Polymers that can capture harmful bacteria as they pass through the gut have been developed by UK scientists. This could reduce incidence of salmonella poisoning and improve shelf-life of meat products, they claim.
Salmonella, a major food-borne pathogen is a serious problem in the food industry, as well as of clinical and veterinary importance. The ‘use-by date’ marked on foods reflects the date by which such bacteria will have multiplied to their maximum safe level for consumption.
‘If the pathogen level can be lowered at the point of food production, then the shelf-life may become longer and the food safer,’ says Mark Bradley at Edinburgh University. In collaboration with Maurice Gallagher, also at Edinburgh University, Bradley’s team have identified polymers that bind strongly to a particular strain of salmonella while having minimal effect on the beneficial ‘good’ bacteria. These polymers could be added to commercial feedstuff for animals, such as chickens.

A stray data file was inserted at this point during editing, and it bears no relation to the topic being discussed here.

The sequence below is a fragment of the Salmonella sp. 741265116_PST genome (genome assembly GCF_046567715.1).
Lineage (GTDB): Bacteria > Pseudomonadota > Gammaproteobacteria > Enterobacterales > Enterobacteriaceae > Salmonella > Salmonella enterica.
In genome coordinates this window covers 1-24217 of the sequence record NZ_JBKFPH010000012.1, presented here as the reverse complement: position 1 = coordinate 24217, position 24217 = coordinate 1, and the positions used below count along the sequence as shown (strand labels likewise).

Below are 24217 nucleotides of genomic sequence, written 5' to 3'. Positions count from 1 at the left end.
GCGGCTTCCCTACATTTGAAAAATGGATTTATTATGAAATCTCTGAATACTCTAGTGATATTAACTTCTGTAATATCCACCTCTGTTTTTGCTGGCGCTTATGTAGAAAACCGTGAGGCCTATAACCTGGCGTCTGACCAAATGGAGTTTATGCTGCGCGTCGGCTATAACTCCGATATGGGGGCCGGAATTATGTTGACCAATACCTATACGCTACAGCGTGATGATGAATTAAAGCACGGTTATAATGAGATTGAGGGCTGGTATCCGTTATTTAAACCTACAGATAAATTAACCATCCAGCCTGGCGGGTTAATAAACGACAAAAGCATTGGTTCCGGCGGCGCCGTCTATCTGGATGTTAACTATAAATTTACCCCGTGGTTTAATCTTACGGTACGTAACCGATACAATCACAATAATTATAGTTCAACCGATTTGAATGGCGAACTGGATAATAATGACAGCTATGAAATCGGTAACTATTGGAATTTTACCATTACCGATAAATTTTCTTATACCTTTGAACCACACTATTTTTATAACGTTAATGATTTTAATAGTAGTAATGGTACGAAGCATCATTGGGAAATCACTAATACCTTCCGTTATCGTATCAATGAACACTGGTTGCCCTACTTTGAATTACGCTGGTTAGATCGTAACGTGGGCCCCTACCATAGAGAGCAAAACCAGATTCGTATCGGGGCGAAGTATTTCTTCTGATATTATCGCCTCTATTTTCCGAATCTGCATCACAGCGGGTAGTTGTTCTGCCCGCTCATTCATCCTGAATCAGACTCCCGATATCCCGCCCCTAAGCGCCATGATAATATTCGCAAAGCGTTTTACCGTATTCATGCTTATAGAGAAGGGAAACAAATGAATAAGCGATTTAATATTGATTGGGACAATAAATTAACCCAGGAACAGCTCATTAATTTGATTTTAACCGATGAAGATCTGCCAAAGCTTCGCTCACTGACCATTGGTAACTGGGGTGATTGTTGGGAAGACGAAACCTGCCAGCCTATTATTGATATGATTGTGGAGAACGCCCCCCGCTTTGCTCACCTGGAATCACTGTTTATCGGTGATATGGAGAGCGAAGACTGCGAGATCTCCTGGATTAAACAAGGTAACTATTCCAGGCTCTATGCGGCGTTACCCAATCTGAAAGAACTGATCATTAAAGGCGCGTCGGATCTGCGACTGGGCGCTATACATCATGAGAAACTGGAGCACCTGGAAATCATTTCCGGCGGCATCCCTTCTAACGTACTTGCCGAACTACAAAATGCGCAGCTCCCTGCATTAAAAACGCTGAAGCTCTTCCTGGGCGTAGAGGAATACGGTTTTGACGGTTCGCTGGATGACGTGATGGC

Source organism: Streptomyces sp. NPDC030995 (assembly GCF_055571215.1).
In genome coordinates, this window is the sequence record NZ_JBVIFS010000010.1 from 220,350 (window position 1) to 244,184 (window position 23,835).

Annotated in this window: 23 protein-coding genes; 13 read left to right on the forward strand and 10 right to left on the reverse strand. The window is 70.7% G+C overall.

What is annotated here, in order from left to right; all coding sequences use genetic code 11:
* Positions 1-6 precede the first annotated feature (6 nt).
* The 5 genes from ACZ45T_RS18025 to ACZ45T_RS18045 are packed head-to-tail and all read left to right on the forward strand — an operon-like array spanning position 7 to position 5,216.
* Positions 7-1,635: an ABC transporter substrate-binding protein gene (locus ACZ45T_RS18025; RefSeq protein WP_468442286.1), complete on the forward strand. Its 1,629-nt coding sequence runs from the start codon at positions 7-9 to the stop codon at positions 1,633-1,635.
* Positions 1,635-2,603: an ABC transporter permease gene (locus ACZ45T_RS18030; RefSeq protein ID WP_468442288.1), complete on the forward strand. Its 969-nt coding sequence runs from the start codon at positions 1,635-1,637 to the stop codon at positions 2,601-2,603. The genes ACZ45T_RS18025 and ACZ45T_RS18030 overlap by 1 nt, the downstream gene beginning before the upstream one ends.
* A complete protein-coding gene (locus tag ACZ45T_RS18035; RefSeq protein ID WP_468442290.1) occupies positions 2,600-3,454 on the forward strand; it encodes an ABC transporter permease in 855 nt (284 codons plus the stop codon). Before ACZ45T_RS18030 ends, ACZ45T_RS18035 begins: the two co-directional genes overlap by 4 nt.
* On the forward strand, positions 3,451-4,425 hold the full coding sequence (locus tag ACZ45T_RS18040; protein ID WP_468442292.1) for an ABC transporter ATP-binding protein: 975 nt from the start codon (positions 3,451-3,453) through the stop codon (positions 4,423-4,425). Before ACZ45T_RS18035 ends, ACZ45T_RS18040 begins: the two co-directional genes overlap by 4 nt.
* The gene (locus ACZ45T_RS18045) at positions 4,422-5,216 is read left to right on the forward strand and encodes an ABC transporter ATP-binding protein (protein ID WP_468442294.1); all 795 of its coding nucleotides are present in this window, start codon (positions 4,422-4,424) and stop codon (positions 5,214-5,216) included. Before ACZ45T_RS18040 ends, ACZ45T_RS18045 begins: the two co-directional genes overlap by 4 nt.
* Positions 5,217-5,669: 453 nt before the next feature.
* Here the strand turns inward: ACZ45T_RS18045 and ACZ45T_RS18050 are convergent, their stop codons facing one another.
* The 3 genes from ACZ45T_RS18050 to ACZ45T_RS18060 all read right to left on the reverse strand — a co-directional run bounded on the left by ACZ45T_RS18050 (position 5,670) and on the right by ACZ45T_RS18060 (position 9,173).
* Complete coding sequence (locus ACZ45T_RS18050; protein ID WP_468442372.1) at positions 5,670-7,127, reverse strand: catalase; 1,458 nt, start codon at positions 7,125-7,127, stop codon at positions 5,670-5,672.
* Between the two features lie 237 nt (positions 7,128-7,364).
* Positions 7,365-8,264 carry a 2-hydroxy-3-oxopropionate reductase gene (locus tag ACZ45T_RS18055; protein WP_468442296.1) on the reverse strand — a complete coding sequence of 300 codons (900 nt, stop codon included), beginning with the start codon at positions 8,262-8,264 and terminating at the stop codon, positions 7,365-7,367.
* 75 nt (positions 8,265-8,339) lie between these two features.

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To read the full article please click here: Colonising new frontiers—microarrays reveal biofilm modulating polymers
Salvatore Pernagallo, Mei Wu, Maurice P. Gallagher and Mark Bradley
J. Mater. Chem., 2011, Advance Article
DOI: 10.1039/C0JM01987A, Paper